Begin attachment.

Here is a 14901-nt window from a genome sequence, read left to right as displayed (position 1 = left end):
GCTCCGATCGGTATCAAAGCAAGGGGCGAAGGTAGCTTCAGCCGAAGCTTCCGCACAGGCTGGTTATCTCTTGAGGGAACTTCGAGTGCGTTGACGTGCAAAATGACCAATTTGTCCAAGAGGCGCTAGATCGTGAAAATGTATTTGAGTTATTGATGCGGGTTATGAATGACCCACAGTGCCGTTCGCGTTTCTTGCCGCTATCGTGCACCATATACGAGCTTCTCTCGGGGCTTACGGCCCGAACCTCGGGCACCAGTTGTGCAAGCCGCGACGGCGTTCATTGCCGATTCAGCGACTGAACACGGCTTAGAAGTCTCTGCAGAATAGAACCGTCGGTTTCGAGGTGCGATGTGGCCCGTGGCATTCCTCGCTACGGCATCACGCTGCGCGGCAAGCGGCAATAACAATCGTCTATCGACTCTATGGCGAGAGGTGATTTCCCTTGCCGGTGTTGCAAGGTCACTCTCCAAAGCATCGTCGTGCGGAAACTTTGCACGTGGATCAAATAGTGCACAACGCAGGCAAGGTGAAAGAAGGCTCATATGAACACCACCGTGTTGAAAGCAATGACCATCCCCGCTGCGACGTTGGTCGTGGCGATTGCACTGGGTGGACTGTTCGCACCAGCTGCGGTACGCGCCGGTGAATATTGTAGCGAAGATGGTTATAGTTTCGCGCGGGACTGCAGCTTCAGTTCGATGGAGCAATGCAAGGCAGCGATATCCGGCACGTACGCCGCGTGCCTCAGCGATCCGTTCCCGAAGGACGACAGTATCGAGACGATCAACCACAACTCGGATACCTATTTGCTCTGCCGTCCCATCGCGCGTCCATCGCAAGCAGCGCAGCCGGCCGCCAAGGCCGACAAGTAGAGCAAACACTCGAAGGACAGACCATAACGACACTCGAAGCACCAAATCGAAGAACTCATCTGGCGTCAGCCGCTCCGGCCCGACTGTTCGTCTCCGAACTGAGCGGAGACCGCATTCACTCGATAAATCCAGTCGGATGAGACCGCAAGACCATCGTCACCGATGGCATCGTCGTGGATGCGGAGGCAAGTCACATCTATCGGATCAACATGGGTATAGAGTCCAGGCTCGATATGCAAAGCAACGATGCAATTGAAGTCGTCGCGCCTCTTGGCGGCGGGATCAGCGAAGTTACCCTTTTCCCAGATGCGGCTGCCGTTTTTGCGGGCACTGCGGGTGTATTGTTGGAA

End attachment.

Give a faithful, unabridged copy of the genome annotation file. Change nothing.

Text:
Here is a 14901-nt window from a genome sequence, read left to right as displayed (position 1 = left end):
GCTCCGATCGGTATCAAAGCAAGGGGCGAAGGTAGCTTCAGCCGAAGCTTCCGCACAGGCTGGTTATCTCTTGAGGGAACTTCGAGTGCGTTGACGTGCAAAATGACCAATTTGTCCAAGAGGCGCTAGATCGTGAAAATGTATTTGAGTTATTGATGCGGGTTATGAATGACCCACAGTGCCGTTCGCGTTTCTTGCCGCTATCGTGCACCATATACGAGCTTCTCTCGGGGCTTACGGCCCGAACCTCGGGCACCAGTTGTGCAAGCCGCGACGGCGTTCATTGCCGATTCAGCGACTGAACACGGCTTAGAAGTCTCTGCAGAATAGAACCGTCGGTTTCGAGGTGCGATGTGGCCCGTGGCATTCCTCGCTACGGCATCACGCTGCGCGGCAAGCGGCAATAACAATCGTCTATCGACTCTATGGCGAGAGGTGATTTCCCTTGCCGGTGTTGCAAGGTCACTCTCCAAAGCATCGTCGTGCGGAAACTTTGCACGTGGATCAAATAGTGCACAACGCAGGCAAGGTGAAAGAAGGCTCATATGAACACCACCGTGTTGAAAGCAATGACCATCCCCGCTGCGACGTTGGTCGTGGCGATTGCACTGGGTGGACTGTTCGCACCAGCTGCGGTACGCGCCGGTGAATATTGTAGCGAAGATGGTTATAGTTTCGCGCGGGACTGCAGCTTCAGTTCGATGGAGCAATGCAAGGCAGCGATATCCGGCACGTACGCCGCGTGCCTCAGCGATCCGTTCCCGAAGGACGACAGTATCGAGACGATCAACCACAACTCGGATACCTATTTGCTCTGCCGTCCCATCGCGCGTCCATCGCAAGCAGCGCAGCCGGCCGCCAAGGCCGACAAGTAGAGCAAACACTCGAAGGACAGACCATAACGACACTCGAAGCACCAAATCGAAGAACTCATCTGGCGTCAGCCGCTCCGGCCCGACTGTTCGTCTCCGAACTGAGCGGAGACCGCATTCACTCGATAAATCCAGTCGGATGAGACCGCAAGACCATCGTCACCGATGGCATCGTCGTGGATGCGGAGGCAAGTCACATCTATCGGATCAACATGGGTATAGAGTCCAGGCTCGATATGCAAAGCAACGATGCAATTGAAGTCGTCGCGCCTCTTGGCGGCGGGATCAGCGAAGTTACCCTTTTCCCAGATGCGGCTGCCGTTTTTGCGGGCACTGCGGGTGTATTGTTGGAA